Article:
Veganuary 2024 seems primed for similar moves. Last year, over 820 new products were launched during the campaign, and with a record-breaking number of participants expected again, supermarkets are hoping to capitalise on the surge of vegan sales with cheaper own-label products and ready meals to ease wallet pressure.

Tesco is introducing a range of international flavours to its Plant Chef line. Products include Meat Free Spaghetti Bolognese, No-Beef Meatballs, Meat Free Southern Fried Fillets, Hot & Spicy No-Chicken Strips, Sweet Potato Katsu Style Curry, Mexican Inspired Bean Burgers, Katsu Style Veggie Crispbakes, and Spicy Bean Burgers.

These range from £1.75 to £3, and serve as either building blocks for dishes or as entire meals themselves. “Plant Chef is not only designed for those already eating a vegan diet, but is also perfect for anyone looking to include more plant-based meals in their weekly routine, with a selection of convenient meals that don’t compromise on taste,” the retailer said, hinting at the push towards flexitarians taking up the 31-day Veganuary challenge.

Other retailers are expected to add new plant-based products to their own-label lines too. Discount supermarkets Lidl and Aldi typically offer limited-edition private-label vegan items like tofu, tempeh, vegan cheese and chocolate to get a slice of the Veganuary pie.

Can Veganuary stem the meat-free fall?

uk plant based sales
Courtesy: Meatless Farm

The Grocer’s Top Products survey also revealed that sales of meat-free products in the UK are on the decline, particularly as the higher markups discourage cost-of-living-hit shoppers from buying vegan analogues. Sales have declined by £38.4m, while volume is down by 4.2%. Meanwhile, fresh meat was among the fastest-growing sectors, with £352.5M in sales growth.

“Inflation of meat-free ingredients has been ahead of meat, which has meant meat-free has become a pricier option,” explained Chris Doe, UK marketing and innovation director at Pilgrim’s Food Masters. “In turn, the industry has seen flexitarian shoppers increasingly switch back to meat.”

This has spurred campaigns like restaurant chain Burgers & Beyond’s Anti Veganuary menu – the eatery is removing all vegan offerings from its menu and replacing them with meat-based options. “As a butcher, it goes without saying that I think Veganuary is an unhelpful message,” says Richard Turner, who is consulting on the menu. “If you want to eat less meat then just buy less, but better quality.”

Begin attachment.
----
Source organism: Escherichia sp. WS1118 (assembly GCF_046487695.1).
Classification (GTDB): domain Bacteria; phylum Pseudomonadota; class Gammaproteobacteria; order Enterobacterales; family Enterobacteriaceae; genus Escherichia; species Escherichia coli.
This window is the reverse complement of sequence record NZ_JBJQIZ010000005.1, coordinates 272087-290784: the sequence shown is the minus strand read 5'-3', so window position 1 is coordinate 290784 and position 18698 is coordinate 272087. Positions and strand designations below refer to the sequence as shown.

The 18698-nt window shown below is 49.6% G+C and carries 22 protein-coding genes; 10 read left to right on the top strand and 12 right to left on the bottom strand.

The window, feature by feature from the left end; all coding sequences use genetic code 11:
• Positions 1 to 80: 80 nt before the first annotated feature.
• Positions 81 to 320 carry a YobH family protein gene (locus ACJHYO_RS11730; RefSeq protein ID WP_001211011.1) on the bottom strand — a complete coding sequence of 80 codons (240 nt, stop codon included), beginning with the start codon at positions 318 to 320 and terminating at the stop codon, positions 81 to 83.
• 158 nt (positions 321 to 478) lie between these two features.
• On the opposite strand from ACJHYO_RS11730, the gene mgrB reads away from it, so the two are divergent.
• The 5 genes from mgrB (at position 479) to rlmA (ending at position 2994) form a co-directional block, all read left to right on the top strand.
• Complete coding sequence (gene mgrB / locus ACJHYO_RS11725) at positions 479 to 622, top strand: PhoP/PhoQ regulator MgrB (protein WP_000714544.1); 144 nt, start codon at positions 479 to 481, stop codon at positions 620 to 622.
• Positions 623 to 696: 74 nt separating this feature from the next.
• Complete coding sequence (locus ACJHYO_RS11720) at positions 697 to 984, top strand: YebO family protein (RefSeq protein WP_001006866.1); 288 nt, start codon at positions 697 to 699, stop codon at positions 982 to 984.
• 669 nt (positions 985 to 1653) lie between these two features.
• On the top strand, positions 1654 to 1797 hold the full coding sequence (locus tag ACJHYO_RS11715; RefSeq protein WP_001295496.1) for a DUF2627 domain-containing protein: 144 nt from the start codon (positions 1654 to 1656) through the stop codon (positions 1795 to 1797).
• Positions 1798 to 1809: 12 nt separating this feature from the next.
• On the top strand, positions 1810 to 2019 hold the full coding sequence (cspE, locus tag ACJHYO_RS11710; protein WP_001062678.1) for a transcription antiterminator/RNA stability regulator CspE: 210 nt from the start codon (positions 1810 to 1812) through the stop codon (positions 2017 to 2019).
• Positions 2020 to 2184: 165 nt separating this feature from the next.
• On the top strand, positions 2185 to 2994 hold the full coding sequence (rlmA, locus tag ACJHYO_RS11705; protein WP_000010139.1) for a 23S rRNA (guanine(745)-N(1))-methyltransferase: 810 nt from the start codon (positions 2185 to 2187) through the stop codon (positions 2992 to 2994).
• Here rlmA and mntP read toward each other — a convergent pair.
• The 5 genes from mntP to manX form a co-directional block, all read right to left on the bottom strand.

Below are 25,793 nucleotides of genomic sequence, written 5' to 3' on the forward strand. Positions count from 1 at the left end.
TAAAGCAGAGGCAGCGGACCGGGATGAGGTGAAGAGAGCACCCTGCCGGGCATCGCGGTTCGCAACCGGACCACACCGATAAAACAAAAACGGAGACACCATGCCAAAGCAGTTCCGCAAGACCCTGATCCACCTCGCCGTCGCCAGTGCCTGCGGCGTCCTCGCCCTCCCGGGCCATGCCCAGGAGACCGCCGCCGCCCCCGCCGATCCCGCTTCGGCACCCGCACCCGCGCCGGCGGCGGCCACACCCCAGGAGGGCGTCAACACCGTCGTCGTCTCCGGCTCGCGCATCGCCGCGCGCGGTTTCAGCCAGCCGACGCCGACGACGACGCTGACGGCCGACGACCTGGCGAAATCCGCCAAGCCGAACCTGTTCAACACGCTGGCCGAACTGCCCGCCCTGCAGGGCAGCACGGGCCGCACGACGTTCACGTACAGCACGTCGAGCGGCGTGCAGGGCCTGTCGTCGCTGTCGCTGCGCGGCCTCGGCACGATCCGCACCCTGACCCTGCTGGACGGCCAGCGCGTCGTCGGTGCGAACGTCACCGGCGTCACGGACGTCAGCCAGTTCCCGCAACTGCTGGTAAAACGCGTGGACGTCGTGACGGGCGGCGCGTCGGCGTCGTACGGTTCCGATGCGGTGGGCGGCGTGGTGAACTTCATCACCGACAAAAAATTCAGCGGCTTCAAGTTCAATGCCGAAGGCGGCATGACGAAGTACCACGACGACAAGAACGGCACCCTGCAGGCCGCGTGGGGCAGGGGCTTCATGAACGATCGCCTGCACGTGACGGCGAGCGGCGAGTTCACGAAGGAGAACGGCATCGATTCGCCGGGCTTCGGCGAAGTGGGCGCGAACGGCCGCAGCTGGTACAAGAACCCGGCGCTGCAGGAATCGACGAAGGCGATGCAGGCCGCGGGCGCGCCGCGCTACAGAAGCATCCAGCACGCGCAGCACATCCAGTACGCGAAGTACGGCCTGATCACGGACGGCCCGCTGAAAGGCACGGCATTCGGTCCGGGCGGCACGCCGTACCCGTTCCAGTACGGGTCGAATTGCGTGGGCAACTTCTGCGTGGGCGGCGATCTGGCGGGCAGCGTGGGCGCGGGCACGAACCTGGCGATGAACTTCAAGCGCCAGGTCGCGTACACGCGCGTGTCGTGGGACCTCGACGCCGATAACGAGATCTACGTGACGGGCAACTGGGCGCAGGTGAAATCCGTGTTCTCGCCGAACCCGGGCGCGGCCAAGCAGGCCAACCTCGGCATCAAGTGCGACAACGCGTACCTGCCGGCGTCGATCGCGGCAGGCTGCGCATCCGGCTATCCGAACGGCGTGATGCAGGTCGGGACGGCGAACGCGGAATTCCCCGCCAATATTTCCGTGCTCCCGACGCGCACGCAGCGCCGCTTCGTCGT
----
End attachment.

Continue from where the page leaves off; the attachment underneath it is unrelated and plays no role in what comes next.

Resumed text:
But the UK is doing neither of those things. While its population is eating less meat and dairy than ever recorded, sales of fresh meat – as mentioned above – are growing. And of the meat that Brits are buying the most, 95% comes from factory farms.

“The cost-of-living crisis continues to impact UK consumers and our data shows that this has had an effect on how they shop for groceries and what they choose to put in their baskets,” said NielsenIQ’s White.

“There has been a real emphasis, despite inflation, on stripping it back to traditional items, such as fresh meat and dairy products and a move away from trying more expensive meal solutions, which have shifted the dial in terms of the meat-free category,” she added. “Whether this will have an impact in January when many like to experiment with Veganuary, remains to be seen.”


  • Anay Mridul

    Anay is Green Queen's resident news reporter. Originally from India, he worked as a vegan food writer and editor in London, and is now travelling and reporting from across Asia. He's passionate about coffee, plant-based milk, cooking, eating, veganism, food tech, writing about all that, profiling people, and the Oxford comma.